We start with a post that would count as one of my own favourites from 2015, in which I share the recipe for my mother’s spicy vegetable chili. It’s a winter dish, really, full of pantry staples and vegetables that are available year-round. But, it’s so popular, that we get requests for it through all the seasons. My mother makes enormous batches of it for the church and community gatherings she organizes. I make it for co-op meetings. We both make it for Kevin, who loves it so much that he’d happily eat it weekly.

But, it’s not really the recipe that makes the post, at least for me. It’s the story of how the recipe came to be and the love it represents.

11. Sucre à la Crème

I was surprised that this one made the list, as it’s a short post that shares two French language videos of people making a classic, homey French Canadian sweet. I’m a little fond of it, though, both for the winkingly nostalgic photo and the video of the Québécoise grand-mère.

10. French Food Revolution Friday with Dorie 2015

This year’s French Fridays with Dorie edition of Food Revolution Day was a lot of fun. I made a dish I’d missed when it came up in the rotation originally, reviewed some past favorites, and connected it all to the day’s goal of promoting cooking skills and food literacy.

9. FFWD – Holiday Card and Recipe Exchange

This post is about something that’s become a yearly tradition amongst French Fridays with Dorie alumni. We exchange cards, and often recipes, at year’s end. It’s nice to have something to look forward to when checking the mailbox, isn’t it?

8. FFWD – Marengo As You Like It

I suspect people came to this post looking for a recipe, but it’s really just a recounting of my experience with Dorie’s recipe. Though many of my French Fridays posts were designed to have wider appeal, others – like this one – were really addressed to our group. Posts like these are travel diary entries for a journey through a cookbook.

7. Eastside Coffee Culture

This post was a lot of fun to research. It’s a celebration of the coffee shops in my neighbourhood and it’s meant to be the first in a series of themed explorations. More will come along, slowly, as I gather enough intelligence on each subject.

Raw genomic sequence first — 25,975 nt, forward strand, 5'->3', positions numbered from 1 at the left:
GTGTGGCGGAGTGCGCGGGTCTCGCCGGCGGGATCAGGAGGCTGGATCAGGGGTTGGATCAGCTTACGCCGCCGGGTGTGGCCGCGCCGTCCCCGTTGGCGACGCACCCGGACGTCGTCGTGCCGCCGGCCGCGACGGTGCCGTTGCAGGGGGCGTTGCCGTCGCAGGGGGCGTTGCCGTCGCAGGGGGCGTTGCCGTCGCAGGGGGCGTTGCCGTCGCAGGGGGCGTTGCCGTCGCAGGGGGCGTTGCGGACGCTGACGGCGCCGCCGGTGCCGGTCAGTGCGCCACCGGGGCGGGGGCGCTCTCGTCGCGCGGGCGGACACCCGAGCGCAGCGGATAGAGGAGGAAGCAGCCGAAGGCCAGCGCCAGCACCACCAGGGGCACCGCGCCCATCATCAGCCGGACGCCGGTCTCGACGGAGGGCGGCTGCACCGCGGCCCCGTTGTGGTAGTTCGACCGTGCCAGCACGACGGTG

6. Baking Chez Moi – Brown Butter and Vanilla Bean Weekend Cake

A short, fun post on a delicious cake I’ve made over and over again.

5. Holiday Book Reviews – True to Your Roots

I very much enjoy writing my cookbook review series, so I was happy that one of these posts made the list. This book intrigued a number of people and the person who won it in the giveaway was thrilled. I’m very happy, myself, that it’s now on my cookbook shelf.

4. FFWD – Brioche and Nutella Tartine

Who can resist the siren call of Nutella? (Not me.) However, my favourite part of this post is the beautiful braided brioche I made.

3. FFWD – Celebration Week #1: The AHA Moment

I’m so glad I “cheated” on our assignment for this post. As a result, it’s a lovely guided tour of my French Fridays years.

2. Spring Book Reviews – Teatime in Paris!

Another book review, for a cookbook I turn to on special occasions. Thinking about Jill’s pâte sucrée makes me want to start my holiday baking all over again.

1. Eat Local: Kin Kao

The number one spot this year goes to one of my (very occasional) restaurant reviews, for one of our favourite neighbourhood spots. I’m quite pleased that reviews took three of the top five spots. I’ve been enjoying writing them this year more than almost anything else.

So, there you have a list of some of the buzziest (in the very calm, sort of backwater way that my blog can be said to generate buzz) posts on my blog. And I have food for thought about the directions I may take the blog in 2016. I hope you enjoy clicking around the list as much as I did.